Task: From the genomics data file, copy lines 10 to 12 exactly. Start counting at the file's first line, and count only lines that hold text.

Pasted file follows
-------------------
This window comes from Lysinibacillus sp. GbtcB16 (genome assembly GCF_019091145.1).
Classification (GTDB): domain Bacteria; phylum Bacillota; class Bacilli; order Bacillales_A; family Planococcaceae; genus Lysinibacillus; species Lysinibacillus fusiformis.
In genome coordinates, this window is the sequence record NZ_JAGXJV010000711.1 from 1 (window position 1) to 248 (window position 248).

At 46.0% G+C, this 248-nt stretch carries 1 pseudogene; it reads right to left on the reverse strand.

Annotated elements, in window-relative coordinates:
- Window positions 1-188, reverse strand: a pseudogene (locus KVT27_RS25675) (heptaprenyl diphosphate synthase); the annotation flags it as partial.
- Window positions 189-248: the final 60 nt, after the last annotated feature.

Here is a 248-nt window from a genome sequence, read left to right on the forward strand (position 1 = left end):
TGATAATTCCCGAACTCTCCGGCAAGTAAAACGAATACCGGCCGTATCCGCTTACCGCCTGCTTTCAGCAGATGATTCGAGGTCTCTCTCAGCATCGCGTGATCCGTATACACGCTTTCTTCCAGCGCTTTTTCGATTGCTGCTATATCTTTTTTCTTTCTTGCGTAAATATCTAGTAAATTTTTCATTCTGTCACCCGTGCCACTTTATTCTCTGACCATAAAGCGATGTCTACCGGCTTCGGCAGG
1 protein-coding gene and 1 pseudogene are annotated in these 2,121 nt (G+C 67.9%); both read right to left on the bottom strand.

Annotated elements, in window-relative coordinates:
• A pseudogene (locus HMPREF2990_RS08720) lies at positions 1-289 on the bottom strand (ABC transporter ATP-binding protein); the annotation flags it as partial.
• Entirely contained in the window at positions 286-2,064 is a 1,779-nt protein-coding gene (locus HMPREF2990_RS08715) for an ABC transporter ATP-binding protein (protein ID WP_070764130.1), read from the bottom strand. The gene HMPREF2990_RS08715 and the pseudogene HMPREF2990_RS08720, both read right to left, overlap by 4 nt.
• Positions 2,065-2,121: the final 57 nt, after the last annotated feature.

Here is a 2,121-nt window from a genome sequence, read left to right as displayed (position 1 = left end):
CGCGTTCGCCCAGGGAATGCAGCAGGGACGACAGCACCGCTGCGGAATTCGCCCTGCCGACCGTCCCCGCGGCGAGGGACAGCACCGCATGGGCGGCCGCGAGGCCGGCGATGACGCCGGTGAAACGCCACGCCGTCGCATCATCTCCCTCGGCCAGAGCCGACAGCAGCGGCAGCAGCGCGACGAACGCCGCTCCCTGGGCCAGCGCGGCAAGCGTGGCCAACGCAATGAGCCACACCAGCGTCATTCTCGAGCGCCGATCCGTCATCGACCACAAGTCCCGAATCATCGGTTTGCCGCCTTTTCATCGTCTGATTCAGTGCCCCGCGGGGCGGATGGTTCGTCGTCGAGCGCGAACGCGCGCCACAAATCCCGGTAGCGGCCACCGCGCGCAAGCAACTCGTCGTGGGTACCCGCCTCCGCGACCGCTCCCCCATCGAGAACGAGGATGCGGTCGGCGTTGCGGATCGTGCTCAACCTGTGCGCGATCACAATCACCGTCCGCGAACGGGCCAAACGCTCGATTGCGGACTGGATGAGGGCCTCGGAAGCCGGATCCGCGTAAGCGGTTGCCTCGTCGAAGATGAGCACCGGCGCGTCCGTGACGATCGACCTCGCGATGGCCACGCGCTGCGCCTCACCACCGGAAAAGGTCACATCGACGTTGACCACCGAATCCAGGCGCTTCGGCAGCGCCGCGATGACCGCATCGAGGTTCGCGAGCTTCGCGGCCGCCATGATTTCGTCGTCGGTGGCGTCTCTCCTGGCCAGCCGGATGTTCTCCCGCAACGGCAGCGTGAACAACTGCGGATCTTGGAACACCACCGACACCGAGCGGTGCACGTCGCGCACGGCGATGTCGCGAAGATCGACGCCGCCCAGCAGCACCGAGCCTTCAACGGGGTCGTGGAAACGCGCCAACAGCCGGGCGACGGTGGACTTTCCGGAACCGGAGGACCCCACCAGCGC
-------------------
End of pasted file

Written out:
1 protein-coding gene and 1 pseudogene are annotated in these 2,121 nt (G+C 67.9%); both read right to left on the bottom strand.

Annotated elements, in window-relative coordinates:
• A pseudogene (locus HMPREF2990_RS08720) lies at positions 1-289 on the bottom strand (ABC transporter ATP-binding protein); the annotation flags it as partial.